First, even in the wave year for Democrats of 2008, with Obama in full "hope and change" mode and running to become the first African-American president against a highly dispirited Republican party which didn't really like their own candidate, John McCain, the electorate was only +7 Democrats. In 2010, a wave year for Republicans, the split was even. There is no way Democrats are as enthused this year as they were in 2008, and it is likely that an even greater Republican enthusiasm will emerge in 2012 when voters have a chance to vote against Obama himself and not just his Congressional surrogates. If there is an even split among Dems and Republicans, it is likely that Romney would be well in the lead.
Second, this is registered voters. Polls of likely voters are always more Republican, for the simple reason that Republicans tend to be responsible adults who actually go vote. So Romney probably picks up a couple of points there too.
No wonder Post columnist Michael Gerson is so dour:
Obama is showing signs of ideological exhaustion. He seems incapable of producing an economic agenda equal to his political challenge.
The administration is left with one main self-justification: Financial panics cause longer downturns and slower recoveries. This is historically correct, but not the primary issue. The relevant question: Has Obama accelerated or slowed the recovery?
Obama is not responsible for the euro-zone crisis or the softening of the Chinese economy. But he has done several things to hinder American recovery. “He turned a temporary expansion of government, through TARP and the auto bailouts, into a permanent expansion of government,” argues Keith Hennessey of the Hoover Institution. “Government, measured by federal spending, is this year about 15 percent bigger than the historical average, measured relative to the economy. . . . This drains resources from private firms and individuals and means slower productivity growth.”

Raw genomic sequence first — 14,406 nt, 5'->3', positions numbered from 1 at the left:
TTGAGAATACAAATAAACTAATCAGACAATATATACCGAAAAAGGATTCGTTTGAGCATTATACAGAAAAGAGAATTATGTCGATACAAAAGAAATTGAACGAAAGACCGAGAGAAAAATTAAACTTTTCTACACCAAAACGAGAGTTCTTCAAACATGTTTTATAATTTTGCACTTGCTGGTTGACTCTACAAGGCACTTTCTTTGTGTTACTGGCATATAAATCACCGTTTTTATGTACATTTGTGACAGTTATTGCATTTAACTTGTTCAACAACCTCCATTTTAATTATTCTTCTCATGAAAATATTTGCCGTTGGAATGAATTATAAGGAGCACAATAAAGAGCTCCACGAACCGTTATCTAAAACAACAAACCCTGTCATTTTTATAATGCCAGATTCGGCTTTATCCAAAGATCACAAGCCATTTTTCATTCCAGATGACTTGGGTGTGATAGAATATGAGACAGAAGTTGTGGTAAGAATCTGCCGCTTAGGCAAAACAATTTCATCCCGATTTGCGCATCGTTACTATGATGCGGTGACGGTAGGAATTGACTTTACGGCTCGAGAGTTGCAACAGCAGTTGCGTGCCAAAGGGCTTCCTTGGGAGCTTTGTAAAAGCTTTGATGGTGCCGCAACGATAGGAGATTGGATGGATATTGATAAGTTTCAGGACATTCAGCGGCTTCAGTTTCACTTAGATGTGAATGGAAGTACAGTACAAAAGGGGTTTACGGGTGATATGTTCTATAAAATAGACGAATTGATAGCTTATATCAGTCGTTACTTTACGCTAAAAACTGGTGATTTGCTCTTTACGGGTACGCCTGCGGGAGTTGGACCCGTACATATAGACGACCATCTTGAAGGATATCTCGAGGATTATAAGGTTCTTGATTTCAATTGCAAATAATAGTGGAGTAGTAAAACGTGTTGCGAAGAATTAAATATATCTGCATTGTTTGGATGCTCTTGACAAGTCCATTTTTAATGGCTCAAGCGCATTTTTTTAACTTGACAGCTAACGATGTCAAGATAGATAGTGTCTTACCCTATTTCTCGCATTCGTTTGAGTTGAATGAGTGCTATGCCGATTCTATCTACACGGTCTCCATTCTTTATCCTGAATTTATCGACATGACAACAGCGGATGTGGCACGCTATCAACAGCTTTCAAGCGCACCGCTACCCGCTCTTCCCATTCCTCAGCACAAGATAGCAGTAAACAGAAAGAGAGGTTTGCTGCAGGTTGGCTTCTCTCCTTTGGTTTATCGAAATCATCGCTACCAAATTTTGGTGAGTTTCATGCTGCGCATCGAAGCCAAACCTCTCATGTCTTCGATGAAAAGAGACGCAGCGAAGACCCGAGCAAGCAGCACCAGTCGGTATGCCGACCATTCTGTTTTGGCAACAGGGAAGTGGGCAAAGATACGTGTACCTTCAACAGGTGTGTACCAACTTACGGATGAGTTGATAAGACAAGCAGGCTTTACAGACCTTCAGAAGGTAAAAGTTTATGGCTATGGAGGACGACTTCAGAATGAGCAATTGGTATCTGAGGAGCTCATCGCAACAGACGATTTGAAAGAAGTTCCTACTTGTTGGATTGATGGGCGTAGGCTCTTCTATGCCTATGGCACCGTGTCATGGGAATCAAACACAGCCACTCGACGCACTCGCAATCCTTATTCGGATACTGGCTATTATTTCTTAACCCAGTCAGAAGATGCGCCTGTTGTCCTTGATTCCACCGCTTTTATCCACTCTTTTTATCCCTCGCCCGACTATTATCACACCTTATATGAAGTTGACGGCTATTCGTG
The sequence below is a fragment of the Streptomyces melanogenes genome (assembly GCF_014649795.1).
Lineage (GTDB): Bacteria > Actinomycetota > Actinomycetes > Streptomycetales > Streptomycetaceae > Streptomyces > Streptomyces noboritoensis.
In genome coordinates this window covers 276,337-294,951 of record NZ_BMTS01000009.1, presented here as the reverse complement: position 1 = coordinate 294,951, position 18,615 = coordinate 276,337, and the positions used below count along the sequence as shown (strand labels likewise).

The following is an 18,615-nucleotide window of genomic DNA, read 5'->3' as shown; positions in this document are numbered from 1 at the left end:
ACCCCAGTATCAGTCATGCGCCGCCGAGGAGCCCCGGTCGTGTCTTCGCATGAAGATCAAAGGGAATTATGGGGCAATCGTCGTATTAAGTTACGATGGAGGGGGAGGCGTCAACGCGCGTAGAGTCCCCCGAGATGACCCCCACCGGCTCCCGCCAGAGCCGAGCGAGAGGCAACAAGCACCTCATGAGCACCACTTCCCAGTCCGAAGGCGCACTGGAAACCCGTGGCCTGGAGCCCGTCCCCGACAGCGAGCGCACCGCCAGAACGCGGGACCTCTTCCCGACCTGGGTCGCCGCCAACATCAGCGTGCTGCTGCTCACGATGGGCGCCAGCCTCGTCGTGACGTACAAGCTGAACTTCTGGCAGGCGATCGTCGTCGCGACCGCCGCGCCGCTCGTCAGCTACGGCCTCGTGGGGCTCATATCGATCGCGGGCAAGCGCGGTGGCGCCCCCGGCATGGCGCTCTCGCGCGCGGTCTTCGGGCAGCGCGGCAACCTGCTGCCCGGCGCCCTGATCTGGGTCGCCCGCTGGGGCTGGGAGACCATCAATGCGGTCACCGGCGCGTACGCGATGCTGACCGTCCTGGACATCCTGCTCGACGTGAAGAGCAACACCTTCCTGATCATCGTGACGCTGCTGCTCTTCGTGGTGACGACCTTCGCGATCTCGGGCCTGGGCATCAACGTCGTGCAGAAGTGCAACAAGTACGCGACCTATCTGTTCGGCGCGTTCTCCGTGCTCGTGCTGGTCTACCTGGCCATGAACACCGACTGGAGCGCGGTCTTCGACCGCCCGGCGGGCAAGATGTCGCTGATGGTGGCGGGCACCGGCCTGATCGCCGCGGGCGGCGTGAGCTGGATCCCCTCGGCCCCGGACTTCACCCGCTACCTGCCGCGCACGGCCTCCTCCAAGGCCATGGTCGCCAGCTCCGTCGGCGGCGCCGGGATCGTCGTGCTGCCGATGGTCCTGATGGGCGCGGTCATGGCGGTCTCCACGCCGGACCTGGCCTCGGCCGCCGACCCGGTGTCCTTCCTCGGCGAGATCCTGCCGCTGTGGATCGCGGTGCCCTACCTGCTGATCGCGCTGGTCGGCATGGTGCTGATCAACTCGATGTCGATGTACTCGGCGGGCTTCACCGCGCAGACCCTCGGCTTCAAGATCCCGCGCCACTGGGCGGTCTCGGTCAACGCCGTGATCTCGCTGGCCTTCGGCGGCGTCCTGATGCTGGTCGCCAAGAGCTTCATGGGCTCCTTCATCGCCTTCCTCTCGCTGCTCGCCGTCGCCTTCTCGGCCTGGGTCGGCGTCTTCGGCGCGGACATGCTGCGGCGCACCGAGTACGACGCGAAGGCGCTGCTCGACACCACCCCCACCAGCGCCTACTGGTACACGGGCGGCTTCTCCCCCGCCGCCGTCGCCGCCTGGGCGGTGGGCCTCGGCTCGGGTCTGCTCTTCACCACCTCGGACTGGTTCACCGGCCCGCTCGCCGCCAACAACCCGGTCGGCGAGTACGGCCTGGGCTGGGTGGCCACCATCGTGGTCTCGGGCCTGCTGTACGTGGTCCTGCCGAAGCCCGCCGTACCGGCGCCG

Obama’s major regulatory initiatives, particularly Obamacare and the Dodd-Frank financial reform, have added to economic uncertainty. Businesses are waiting for the implications of these laws to become clear, and federal rules to be written, before making investment choices. At the same time, the Obama administration has failed to make tough calls and secure legislative compromises on a variety of issues — the federal debt, future tax rates, the Keystone XL pipeline — that might remove sources of economic uncertainty. Instead, we get short-term policy extensions on large policy matters.
Given both the state of the economy and his policy performance, the buoyancy of Obama’s polling is a political marvel. But a portion of this depends on doubts about Mitt Romney, which can be eased. A humanizing Romney convention speech, some reassuring debate performances, a few innovative policy proposals appealing to Latinos or suburban women — and Romney becomes a more broadly imaginable president.
In this case, Obama could well suffer a Carter-like collapse, circa 1980. Not because of an ideological shift but a simple, collective judgment: He did not deliver recovery.
Now Gerson is no liberal -- he used to work at the Heritage Foundation, for Pete's sake! But he does work now at the Washington Post, so he's conservative in the same way David Brooks is conservative at the New York Times -- he's the type of conservative Washington types will invite to their cocktail parties. The upshot is that I think he's channelling what appears to be some real panic in the liberal establishment in Washington.